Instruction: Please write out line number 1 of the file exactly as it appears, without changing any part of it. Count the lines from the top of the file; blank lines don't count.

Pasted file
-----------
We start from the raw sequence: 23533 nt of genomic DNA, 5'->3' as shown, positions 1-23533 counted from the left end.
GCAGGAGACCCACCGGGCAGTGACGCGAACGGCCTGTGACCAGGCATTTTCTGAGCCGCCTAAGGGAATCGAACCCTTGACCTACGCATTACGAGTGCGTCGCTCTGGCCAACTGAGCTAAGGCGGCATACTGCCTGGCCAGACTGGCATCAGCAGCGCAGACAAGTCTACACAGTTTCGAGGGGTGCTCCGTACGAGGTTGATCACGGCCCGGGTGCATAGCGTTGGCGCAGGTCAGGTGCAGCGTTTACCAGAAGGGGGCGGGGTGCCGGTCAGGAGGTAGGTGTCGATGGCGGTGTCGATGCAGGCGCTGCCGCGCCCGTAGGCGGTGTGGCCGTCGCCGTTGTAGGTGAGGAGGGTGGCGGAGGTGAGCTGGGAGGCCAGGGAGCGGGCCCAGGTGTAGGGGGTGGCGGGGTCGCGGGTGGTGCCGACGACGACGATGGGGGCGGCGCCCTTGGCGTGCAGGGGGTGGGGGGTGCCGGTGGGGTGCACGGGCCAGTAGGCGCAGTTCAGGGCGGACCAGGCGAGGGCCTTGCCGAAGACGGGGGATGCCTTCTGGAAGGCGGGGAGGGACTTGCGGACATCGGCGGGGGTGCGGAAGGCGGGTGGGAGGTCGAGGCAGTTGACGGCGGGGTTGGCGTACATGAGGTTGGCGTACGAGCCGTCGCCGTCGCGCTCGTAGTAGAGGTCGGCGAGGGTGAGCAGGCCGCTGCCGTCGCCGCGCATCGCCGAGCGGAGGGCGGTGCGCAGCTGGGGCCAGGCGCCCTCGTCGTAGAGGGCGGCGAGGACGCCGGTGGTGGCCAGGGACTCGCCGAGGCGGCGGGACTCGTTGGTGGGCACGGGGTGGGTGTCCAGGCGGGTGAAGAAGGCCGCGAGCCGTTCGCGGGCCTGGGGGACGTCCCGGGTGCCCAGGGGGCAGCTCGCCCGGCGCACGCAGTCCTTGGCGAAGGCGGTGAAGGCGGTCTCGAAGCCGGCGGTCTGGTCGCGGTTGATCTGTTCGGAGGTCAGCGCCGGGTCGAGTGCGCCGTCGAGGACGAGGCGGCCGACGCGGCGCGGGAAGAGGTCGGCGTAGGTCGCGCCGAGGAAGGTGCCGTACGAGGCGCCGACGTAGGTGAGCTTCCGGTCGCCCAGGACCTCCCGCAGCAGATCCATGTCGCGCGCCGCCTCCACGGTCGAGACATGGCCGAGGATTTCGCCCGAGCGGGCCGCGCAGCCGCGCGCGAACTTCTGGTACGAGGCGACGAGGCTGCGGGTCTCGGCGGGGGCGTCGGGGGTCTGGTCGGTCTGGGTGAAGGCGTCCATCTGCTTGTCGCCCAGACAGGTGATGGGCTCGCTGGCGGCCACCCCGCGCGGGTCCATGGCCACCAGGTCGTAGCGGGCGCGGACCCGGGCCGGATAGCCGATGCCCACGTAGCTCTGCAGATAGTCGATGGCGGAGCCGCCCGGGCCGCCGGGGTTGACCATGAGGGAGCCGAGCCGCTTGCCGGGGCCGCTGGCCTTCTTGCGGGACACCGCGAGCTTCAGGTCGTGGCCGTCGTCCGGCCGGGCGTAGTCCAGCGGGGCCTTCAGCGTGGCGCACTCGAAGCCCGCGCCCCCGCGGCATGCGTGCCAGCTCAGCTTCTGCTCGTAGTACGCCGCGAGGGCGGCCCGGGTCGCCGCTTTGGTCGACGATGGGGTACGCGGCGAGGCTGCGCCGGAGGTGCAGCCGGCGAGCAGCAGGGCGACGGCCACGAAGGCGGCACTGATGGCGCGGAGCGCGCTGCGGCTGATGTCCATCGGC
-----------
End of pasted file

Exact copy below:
We start from the raw sequence: 23533 nt of genomic DNA, 5'->3' as shown, positions 1-23533 counted from the left end.